The green deal is our ambitious new programme to transform energy efficiency in housing and in small and medium-sized enterprises. From late 2012, home owners, landlords and tenants will be able to install energy efficiency at no up-front cost, with repayments coming from their energy bill savings. Alongside the green deal, the energy company obligation will offer targeted support to the fuel poor and hard-to-treat homes.
“Implementation of measures slipped in 2010. There will be a need for a significant acceleration in the pace of emissions reduction if indicators and carbon budgets are to be achieved”.
The hon. Gentleman is absolutely right: not only did we slip slightly last year in the final throes of the regime that we inherited from the previous Government, but if we had carried on at the rate of progress of the previous Labour Government it would have taken 80 years to retrofit homes to the standard that we hope to achieve in two decades. We will certainly be linking the green deal to our commitments in the climate change legislation, and that is an amendment that we introduced and is included in the Energy Bill.
Despite my best endeavours when I was in the Minister’s job, Londoners received only 5% of the insulation jobs and of the carbon emissions reduction target, even though they make up 15% of the population of England. Will the Minister now introduce a regional obligation on energy companies so that Londoners get a green deal and not a raw deal?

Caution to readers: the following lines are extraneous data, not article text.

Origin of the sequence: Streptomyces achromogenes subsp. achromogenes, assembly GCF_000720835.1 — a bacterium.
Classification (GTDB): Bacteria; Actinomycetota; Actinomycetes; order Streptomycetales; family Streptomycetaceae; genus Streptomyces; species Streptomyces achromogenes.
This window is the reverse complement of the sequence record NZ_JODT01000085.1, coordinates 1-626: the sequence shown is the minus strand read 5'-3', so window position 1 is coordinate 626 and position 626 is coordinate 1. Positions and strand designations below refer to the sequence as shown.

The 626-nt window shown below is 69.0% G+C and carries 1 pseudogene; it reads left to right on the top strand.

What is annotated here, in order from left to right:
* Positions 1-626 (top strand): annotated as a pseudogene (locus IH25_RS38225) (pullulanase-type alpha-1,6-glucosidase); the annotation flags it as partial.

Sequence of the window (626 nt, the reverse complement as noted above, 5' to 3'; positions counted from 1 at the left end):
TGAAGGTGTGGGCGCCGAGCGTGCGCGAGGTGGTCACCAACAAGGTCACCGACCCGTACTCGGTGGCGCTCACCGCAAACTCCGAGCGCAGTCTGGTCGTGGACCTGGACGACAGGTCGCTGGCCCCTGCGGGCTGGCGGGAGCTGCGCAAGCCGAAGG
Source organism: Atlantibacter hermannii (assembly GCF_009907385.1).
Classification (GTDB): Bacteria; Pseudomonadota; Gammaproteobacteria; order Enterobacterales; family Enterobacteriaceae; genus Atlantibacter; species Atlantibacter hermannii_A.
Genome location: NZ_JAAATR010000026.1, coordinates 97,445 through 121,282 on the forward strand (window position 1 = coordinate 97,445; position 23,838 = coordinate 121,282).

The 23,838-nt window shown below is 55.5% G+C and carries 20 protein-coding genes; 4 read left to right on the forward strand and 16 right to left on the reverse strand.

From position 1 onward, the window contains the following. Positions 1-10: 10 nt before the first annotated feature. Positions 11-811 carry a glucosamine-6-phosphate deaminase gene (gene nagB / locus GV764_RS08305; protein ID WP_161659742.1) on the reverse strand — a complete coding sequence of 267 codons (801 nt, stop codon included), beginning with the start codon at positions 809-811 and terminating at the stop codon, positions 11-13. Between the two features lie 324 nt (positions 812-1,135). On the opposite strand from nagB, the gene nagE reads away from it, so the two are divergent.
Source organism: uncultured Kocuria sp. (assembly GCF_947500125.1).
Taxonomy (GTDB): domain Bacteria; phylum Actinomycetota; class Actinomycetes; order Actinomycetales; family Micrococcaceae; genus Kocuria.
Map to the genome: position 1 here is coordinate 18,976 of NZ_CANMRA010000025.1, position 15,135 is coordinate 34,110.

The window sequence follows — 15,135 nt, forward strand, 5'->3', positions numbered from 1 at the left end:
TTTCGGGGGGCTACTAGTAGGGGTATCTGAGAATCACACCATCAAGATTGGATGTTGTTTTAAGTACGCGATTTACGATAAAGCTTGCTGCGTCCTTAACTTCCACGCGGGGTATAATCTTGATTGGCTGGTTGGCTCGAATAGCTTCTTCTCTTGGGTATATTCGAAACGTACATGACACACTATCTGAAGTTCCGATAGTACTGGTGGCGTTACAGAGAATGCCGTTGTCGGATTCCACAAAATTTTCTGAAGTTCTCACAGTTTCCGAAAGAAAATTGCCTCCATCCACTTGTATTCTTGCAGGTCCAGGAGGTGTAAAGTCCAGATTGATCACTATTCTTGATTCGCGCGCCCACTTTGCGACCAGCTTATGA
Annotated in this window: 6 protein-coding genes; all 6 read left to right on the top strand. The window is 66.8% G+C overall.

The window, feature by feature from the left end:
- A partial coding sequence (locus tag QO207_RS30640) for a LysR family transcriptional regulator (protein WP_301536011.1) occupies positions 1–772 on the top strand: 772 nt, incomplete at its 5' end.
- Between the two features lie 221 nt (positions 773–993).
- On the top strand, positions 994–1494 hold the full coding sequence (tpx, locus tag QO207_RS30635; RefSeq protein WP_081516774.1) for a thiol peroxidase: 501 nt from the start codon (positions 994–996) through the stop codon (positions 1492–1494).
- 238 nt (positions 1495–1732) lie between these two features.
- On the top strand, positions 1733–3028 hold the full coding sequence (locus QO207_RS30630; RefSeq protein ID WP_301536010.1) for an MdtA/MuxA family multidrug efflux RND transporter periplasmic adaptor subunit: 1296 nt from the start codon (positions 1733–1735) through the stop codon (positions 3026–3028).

The right hon. Lady is right. Unfortunately, the programmes we had under the previous Government were ineffective, particularly in London. We are transforming that with the green deal and the energy company obligation and we shall certainly ensure that the roll-out of energy efficiency measures under the coalition is much fairer and much more ambitious than we saw under the previous Government.
Yesterday, a report by uSwitch showed that fuel poverty levels in the UK are spiralling, with 6.3 million households—almost a quarter of all UK homes—now classed as being fuel poor. That highlights the urgent need for energy-efficiency improvements coupled with support from Government. However, in the past year the Government have systematically scrapped support for fuel poor households. We have seen Labour’s Warm Front scheme cut, winter fuel payments reduced by up to £100 and the rejection of many Energy Bill amendments that would have provided extra support to—
Order. I am sorry, but we must have a one sentence question straight away.
The hon. Lady is absolutely right. She will know that under the final five years of the Labour Government, the number of those in fuel poverty rose from 1.5 million to more than 4 million—an absolutely catastrophic record bequeathed to the coalition. We will turn that around with the most ambitious energy-efficiency programme since the second world war and a far more effective way of delivering help to the fuel poor.